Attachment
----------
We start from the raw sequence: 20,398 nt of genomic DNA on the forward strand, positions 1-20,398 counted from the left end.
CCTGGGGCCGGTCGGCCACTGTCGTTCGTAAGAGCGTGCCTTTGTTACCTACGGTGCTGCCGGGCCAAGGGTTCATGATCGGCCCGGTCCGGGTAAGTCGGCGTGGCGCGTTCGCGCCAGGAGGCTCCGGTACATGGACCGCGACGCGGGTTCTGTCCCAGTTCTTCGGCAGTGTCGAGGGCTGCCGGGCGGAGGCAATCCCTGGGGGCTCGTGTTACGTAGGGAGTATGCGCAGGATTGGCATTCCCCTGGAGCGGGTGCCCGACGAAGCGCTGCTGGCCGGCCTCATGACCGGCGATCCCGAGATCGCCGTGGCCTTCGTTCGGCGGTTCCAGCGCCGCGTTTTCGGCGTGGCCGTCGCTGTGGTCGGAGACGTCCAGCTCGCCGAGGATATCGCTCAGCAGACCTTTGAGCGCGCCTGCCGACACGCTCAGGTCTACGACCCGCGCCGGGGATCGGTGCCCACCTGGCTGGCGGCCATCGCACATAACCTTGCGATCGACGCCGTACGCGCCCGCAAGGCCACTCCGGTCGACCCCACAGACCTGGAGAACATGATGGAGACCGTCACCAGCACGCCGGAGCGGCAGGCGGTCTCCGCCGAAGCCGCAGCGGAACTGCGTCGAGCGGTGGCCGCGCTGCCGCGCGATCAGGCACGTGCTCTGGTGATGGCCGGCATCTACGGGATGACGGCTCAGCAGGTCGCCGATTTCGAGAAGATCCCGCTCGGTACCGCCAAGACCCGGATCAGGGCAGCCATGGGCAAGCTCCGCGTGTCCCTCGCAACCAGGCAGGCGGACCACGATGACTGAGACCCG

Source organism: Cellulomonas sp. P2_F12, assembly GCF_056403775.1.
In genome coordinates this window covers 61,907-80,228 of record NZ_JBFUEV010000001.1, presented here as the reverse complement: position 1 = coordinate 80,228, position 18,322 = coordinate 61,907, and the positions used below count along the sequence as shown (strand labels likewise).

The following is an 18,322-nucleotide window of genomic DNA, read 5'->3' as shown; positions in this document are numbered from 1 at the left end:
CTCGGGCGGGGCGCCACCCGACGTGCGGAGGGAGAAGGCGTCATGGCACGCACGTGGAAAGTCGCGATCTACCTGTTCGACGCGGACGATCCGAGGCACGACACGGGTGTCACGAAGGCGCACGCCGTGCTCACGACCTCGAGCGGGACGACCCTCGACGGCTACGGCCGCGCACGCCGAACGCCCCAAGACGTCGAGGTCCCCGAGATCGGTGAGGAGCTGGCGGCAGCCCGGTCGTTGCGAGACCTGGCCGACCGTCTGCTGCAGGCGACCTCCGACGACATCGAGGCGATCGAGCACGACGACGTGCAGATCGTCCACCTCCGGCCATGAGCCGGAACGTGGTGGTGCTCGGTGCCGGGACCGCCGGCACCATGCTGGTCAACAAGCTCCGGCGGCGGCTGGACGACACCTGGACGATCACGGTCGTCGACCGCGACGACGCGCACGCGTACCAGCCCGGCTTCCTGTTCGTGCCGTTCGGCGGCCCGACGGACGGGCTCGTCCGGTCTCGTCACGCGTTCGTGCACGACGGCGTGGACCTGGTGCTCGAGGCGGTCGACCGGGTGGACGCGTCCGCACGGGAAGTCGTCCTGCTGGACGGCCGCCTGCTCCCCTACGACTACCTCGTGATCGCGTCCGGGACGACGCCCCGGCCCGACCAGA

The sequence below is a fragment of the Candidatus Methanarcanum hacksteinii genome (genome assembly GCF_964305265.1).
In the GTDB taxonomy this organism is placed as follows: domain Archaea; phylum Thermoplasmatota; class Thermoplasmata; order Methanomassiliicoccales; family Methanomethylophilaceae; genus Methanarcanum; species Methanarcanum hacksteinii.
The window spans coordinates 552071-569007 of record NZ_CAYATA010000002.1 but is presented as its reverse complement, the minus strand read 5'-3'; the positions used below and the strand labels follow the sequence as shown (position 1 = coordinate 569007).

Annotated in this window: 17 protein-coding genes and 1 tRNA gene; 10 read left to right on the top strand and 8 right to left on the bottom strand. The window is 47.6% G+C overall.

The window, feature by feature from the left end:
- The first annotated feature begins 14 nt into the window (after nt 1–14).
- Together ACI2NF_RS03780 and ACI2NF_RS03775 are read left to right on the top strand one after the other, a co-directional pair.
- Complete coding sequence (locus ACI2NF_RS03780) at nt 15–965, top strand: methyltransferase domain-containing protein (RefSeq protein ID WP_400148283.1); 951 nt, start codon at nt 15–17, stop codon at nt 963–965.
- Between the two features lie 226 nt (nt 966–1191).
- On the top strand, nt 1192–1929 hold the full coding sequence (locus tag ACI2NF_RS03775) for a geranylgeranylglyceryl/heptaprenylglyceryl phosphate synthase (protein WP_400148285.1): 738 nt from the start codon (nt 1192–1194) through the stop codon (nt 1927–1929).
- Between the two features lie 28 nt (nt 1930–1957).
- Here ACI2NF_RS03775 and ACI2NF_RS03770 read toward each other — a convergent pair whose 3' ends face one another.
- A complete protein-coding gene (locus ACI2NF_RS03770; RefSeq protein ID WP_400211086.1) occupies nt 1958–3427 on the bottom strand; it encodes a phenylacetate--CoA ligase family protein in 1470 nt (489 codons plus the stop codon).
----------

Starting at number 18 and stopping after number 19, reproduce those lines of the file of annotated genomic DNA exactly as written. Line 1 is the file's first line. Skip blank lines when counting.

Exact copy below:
- Here ACI2NF_RS03775 and ACI2NF_RS03770 read toward each other — a convergent pair whose 3' ends face one another.
- A complete protein-coding gene (locus ACI2NF_RS03770; RefSeq protein ID WP_400211086.1) occupies nt 1958–3427 on the bottom strand; it encodes a phenylacetate--CoA ligase family protein in 1470 nt (489 codons plus the stop codon).